Using test scores for teacher evaluation: Why caution is necessary
TASA INSIGHT Magazine, 28(1), 15–17.
This article offers insight and guidance on issues to think about before tests are used as an evaluation tool and to help ensure better choices are made about the role test scores play in a teacher’s evaluation.
This article was published outside of NWEA. The full text can be found at the link above.
Most previous research involving the study of response times has been conducted using locally developed instruments. The purpose of the current study was to examine the amount of rapid-guessing behavior within a commercially available, low-stakes instrument.
By: Steven Wise, J. Carl Setzer, Jill R. van den Heuvel, Guangming Ling
The problems faced within education resemble the problems in many social settings in that they lack clear definitions, have many potential causes, lack simple solutions, and defy straightforward measurement. In this article, Andrew Hegedus shares a view on the types of problems faced in education and outlines key characteristics of a process that begins with collecting data and ends with evaluating progress.
By: Andrew Hegedus
Complementing traditional quantitative measures with more qualitative tools can help determine college and career readiness.
In this article, the authors explain how CAT provides a more precise, accurate picture of the achievement levels of both low-achieving and high-achieving students by adjusting questions as the testing goes along. The immediate, informative test results enable teachers to differentiate instruction to meet individual students’ current academic needs.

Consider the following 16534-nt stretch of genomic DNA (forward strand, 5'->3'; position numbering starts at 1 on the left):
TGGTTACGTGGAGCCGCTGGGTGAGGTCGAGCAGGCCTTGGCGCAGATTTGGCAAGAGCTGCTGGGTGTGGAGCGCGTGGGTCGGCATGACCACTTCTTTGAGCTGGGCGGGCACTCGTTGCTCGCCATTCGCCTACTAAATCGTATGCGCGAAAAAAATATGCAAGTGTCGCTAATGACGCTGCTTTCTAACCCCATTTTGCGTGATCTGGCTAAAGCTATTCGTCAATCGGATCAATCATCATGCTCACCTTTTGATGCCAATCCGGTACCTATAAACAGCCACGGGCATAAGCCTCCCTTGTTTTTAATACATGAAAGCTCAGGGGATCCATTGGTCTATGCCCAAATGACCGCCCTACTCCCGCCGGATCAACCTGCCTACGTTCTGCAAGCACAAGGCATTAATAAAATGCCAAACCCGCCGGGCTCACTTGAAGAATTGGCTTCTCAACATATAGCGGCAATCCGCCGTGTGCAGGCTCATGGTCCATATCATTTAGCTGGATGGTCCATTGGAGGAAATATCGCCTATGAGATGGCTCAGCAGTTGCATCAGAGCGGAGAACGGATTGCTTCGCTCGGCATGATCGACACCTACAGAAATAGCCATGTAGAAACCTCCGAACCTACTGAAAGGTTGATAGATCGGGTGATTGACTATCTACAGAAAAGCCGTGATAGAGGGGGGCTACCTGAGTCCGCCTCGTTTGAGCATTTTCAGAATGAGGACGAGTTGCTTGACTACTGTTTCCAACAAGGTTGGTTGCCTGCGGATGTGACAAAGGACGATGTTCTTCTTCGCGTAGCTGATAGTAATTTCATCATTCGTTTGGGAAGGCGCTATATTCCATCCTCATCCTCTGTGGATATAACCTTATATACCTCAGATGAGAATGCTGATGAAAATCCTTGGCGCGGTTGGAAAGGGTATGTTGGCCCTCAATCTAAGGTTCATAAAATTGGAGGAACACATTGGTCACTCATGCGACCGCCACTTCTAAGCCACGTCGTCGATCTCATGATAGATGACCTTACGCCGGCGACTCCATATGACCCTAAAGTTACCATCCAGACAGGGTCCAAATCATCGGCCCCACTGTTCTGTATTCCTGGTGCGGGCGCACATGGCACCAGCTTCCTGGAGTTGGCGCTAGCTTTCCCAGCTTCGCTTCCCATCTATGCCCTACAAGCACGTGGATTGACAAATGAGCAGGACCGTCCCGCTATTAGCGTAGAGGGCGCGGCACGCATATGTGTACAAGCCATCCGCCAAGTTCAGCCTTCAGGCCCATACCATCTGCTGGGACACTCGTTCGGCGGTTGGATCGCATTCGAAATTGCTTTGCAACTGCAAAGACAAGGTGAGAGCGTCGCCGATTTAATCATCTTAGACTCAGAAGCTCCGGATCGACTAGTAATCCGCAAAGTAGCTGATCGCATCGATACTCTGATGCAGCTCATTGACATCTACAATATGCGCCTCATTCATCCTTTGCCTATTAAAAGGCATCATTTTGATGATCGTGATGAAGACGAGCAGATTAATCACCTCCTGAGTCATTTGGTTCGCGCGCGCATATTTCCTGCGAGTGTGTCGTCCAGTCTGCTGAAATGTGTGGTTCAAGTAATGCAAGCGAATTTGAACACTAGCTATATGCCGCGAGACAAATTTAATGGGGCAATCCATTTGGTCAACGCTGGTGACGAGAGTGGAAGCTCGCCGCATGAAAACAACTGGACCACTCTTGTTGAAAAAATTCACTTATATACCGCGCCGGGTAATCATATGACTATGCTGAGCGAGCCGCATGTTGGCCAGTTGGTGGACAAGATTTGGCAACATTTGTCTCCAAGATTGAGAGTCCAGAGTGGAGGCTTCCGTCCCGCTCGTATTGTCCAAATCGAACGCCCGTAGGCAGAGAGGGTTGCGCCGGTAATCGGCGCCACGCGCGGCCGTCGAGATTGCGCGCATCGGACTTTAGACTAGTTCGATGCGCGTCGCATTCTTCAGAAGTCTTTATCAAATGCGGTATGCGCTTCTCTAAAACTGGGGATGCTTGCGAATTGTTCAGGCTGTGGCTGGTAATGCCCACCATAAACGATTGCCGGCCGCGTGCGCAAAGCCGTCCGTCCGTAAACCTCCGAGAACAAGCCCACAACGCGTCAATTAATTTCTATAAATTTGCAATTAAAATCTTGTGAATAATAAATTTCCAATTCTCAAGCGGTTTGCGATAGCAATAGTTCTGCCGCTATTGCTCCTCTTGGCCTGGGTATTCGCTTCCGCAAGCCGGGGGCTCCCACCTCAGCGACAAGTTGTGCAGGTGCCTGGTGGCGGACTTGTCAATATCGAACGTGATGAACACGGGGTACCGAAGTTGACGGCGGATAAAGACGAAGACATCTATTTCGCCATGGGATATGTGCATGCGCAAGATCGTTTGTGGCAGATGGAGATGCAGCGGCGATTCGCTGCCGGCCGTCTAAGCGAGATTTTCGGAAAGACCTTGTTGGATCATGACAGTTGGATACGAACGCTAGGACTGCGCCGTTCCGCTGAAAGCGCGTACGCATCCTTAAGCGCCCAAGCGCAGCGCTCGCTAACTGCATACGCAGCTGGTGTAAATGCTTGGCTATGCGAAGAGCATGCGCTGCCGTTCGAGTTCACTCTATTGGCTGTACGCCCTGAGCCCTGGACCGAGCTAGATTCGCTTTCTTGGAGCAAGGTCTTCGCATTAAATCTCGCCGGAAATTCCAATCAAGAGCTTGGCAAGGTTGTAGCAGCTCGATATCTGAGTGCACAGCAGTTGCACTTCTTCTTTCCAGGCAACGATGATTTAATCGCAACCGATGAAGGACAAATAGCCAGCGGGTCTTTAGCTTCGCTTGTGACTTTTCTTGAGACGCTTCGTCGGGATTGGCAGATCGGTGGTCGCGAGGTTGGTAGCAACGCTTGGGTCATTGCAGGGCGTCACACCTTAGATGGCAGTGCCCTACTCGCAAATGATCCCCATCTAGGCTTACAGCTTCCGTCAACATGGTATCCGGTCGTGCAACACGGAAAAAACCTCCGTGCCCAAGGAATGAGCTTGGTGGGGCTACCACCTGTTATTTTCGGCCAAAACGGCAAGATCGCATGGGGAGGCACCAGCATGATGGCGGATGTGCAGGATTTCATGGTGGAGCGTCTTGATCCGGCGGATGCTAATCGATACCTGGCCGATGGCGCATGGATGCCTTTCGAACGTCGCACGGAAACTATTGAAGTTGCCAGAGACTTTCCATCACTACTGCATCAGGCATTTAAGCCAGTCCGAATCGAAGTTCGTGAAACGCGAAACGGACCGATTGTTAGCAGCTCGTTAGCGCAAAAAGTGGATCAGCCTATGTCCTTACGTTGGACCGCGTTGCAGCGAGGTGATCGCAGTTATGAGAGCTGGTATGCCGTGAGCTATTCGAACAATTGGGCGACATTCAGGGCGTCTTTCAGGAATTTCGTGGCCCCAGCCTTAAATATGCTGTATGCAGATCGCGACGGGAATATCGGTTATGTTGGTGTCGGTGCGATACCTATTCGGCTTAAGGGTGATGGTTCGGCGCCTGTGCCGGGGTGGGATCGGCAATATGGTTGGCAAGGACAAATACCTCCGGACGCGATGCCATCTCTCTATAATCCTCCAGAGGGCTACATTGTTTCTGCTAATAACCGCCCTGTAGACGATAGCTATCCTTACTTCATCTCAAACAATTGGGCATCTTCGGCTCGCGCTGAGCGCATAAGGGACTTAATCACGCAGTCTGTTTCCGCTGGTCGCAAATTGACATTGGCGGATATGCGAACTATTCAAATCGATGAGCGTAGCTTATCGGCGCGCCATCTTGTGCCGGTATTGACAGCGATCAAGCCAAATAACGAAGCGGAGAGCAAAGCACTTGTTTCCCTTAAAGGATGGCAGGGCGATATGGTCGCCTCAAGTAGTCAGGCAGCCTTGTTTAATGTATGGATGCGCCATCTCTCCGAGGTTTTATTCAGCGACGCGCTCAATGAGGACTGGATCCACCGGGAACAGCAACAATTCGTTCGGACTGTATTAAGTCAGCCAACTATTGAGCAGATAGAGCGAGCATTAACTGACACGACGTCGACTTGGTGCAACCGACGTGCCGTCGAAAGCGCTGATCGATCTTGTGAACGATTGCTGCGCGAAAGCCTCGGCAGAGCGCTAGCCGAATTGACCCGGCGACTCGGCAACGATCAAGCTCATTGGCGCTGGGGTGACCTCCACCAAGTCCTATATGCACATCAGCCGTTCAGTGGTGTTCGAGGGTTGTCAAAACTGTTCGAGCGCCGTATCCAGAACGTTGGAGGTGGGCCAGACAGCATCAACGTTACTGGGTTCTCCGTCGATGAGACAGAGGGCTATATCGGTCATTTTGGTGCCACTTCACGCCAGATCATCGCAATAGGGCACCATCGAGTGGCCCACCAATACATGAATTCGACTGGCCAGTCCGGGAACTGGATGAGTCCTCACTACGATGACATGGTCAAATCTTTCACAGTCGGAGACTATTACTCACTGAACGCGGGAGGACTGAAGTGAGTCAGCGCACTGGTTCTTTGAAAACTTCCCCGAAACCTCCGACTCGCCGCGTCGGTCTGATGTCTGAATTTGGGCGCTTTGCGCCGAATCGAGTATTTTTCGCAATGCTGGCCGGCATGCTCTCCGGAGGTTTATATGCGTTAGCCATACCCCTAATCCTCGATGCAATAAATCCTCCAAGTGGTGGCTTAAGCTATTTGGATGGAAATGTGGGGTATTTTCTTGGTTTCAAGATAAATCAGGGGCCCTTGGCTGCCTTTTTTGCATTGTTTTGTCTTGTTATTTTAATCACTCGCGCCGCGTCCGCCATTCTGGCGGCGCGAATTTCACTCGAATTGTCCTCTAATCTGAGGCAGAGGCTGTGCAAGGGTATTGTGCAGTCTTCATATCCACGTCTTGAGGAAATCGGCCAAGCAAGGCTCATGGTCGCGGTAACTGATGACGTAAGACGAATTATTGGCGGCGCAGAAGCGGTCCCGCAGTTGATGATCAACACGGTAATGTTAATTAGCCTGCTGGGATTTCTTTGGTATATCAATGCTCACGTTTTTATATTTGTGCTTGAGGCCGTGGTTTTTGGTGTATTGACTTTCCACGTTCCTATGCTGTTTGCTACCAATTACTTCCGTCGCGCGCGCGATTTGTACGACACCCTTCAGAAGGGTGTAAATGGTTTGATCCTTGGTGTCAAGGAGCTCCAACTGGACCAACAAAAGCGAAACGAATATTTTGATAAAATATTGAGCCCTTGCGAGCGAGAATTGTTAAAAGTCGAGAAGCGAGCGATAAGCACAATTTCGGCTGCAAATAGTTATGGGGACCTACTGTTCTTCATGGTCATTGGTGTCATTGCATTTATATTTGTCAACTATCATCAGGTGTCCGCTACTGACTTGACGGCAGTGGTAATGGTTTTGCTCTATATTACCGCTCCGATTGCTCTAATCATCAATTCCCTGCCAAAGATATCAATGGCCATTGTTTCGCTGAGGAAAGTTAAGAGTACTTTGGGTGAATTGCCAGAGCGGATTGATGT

Most of us believe that when individuals have goals, their performance improves, and this belief is being put to the test in schools today. In an effort to create alignment between district and school improvement efforts, teachers are more likely than ever to have formal performance goals.
By: Andrew Hegedus
The effective use of student and school descriptive indicators of learning progress: From the conditional growth index to the learning productivity measurement system
Modeling student growth has been a federal policy requirement under No Child Left Behind (NCLB). In addition to tracking student growth, the latest Race To The Top (RTTP) federal education policy stipulates the evaluation of teacher effectiveness from the perspective of added value that teachers contribute to student learning and growth. Student growth modeling and teacher value-added modeling are complex.
By: Yeow Meng Thum
Propensity score stratification using multilevel models to examine charter school achievement effects
Of particular debate is the impact of transferring from a traditional public school to a charter school on student achievement and growth. We employ propensity score stratification and multilevel models to balance key covariates between treatment and control groups of a cross-state sample of students, which provides a more complex picture of charter school achievement effects in a quasi-experimental context.
By: Beth Tarasawa, Yun Xiang